“The (U.S.) EPA's (waste reduction) WARM model shows that WTE facilities already reduce greenhouse gas (GHG) impacts due to the displacement of fossil fuels and the avoidance of methane emissions from landfills,” he says. “I think that the capture of CO2 will add costs to the WTE option which is already more costly than landfill disposal. So I don't think this will have a significant impact expect in areas that place a very high value on CO2 reductions.”
While there are no known facilities in the U.S. attempting to capture carbon dioxide, U.S. companies are hoping the pilot will help reduce the costs of such a project over time.
“We are not aware of any other waste to energy facilities that are attempting to capture CO2. There are several large scale demonstration projects that are currently under various stages of development to capture CO2 in the utility industry, particularly for coal plants,” says Michael Van Brunt, director of sustainability for Covanta Energy based in Morristown, N.J. “For now, the technology is very expensive, and requires a substantial subsidy. We’re hopeful that demonstration projects, like the one in Oslo, will bring the costs down over time.”
Van Brunt says that other ways of reducing GHG emissions need to be focused on before the U.S. can jump into this kind of project.
“This project, if successful at a reasonable cost, can provide us yet another tool in reducing GHG emissions associated with managing wastes. However, we first need to make recycling, composting, and diverting materials from landfills our first priority,” he says. “With 250 million tons going to landfill, we’ve got a long way to go in the U.S. and the benefits could be big.”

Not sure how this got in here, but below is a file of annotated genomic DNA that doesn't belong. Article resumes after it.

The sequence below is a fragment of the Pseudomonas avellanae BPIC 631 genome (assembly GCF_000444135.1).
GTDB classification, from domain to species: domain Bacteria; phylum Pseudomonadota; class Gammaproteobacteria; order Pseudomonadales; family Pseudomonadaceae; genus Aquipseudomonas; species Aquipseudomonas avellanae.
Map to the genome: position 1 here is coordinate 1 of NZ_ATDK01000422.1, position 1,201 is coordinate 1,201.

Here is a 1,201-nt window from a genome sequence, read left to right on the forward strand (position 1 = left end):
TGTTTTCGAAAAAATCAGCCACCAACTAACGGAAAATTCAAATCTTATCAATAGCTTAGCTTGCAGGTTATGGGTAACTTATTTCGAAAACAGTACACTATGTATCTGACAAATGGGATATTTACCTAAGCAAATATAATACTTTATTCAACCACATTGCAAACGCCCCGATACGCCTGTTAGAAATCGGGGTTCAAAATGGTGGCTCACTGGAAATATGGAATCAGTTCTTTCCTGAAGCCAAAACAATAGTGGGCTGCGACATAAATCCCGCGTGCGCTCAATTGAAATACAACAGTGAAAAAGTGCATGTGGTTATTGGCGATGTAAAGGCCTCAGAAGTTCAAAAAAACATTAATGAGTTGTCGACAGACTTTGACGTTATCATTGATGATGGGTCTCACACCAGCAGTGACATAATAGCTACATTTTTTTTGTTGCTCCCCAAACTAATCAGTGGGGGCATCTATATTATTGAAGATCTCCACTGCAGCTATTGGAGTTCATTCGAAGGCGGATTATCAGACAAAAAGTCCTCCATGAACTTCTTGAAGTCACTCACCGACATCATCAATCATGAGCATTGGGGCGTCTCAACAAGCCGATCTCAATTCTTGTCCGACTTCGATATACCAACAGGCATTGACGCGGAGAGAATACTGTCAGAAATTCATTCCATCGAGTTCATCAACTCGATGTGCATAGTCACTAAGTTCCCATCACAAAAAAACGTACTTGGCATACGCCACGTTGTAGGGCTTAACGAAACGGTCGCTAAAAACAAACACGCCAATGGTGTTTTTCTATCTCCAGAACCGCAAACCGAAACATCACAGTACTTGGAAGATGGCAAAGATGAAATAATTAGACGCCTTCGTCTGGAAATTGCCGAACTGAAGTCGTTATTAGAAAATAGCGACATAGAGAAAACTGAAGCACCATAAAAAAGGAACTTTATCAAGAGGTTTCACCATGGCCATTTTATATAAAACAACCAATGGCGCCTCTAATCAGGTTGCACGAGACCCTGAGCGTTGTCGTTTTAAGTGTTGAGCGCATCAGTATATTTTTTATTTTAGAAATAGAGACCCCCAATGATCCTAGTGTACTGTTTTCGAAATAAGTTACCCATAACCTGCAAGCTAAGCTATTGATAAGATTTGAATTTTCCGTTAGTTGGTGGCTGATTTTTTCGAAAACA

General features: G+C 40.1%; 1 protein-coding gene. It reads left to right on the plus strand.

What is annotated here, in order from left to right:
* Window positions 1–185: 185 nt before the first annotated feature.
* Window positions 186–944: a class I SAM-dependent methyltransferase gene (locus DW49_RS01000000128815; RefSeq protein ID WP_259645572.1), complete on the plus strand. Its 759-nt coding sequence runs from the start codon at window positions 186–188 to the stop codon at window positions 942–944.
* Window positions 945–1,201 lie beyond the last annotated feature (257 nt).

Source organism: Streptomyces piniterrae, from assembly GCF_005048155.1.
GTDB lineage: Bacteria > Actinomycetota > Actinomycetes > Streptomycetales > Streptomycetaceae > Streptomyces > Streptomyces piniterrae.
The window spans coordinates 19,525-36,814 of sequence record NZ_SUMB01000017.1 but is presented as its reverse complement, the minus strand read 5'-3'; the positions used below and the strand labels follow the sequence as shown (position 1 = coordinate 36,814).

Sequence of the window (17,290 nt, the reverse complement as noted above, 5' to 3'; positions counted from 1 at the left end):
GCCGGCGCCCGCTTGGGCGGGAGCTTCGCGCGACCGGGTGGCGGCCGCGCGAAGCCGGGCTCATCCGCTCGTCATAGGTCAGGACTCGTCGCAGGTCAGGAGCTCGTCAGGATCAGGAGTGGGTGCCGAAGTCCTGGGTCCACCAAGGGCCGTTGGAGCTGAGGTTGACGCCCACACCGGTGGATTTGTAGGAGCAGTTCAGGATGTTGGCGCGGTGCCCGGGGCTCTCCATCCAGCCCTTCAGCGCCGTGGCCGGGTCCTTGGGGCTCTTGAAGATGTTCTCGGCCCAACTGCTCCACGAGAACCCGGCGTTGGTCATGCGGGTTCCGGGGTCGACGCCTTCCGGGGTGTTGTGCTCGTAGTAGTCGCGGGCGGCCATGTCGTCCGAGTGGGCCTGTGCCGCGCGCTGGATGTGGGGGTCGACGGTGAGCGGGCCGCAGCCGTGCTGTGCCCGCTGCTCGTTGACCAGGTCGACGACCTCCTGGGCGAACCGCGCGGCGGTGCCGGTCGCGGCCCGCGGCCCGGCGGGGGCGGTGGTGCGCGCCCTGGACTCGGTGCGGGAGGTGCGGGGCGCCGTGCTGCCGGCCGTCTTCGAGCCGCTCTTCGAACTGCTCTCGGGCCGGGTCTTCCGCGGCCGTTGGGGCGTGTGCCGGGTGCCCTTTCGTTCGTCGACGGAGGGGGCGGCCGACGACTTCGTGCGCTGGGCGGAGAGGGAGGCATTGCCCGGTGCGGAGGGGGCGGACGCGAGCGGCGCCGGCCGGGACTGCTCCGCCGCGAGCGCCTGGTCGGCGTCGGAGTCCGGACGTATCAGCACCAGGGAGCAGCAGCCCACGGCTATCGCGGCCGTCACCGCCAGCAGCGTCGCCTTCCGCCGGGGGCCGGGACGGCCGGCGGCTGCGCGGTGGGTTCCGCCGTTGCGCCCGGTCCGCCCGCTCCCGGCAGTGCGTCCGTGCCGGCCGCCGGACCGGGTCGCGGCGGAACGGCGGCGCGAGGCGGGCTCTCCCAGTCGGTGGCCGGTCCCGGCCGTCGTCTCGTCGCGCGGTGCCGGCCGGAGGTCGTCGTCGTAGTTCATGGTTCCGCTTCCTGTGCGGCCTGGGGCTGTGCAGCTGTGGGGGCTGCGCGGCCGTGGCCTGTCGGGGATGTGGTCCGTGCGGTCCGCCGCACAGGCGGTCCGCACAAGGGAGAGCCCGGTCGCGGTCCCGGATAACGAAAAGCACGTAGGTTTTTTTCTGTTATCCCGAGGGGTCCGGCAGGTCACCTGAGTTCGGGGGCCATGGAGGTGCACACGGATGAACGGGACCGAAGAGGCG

Despite that long haul, Van Brunt says he thinks the U.S. can eventually give up its reliance on landfills in the future.
“It’s possible, but it will take concerted policy efforts to make that happen. Right now, landfilling is generally very cheap in the U.S., so there is little incentive to do something better with our waste,” he says. “In contrast, the European Union has been very successful in reducing greenhouse gas emissions through a coordinated policy effort, including relatively high landfill taxes, that has resulted in a large growth in recycling, and to a lesser extent, landfilling.”
O’Brien agrees that the only way the U.S. can stop utilizing landfills is if a landfill policy like the European Union Landfill Directive is implemented at the federal level.
Germain says she thinks the U.S. will always have a need for landfills as a last resort for materials.
“There’s always going to be materials that they cannot sort and that material will have to be taken to a landfill,” she says. “It’s the same with the WTE facility. It decreases the volume of materials by 90 percent but there’s still that 10 percent of the material that is leftover because it cannot be burned due to pollutants or ash leftovers.”
There is potential to get close to zero waste and less reliance on landfills due to recent and ongoing social changes and a cultural shift, according to Germain.
“People have finally decided that they have enough stuff,” she says. “All of our stuff also is much lighter in weight – think of all of the electronics like TVs and phones. That leads to a reduction in material that’s generated. But realistically I do not think we are going to get to zero waste but we are moving in that direction.”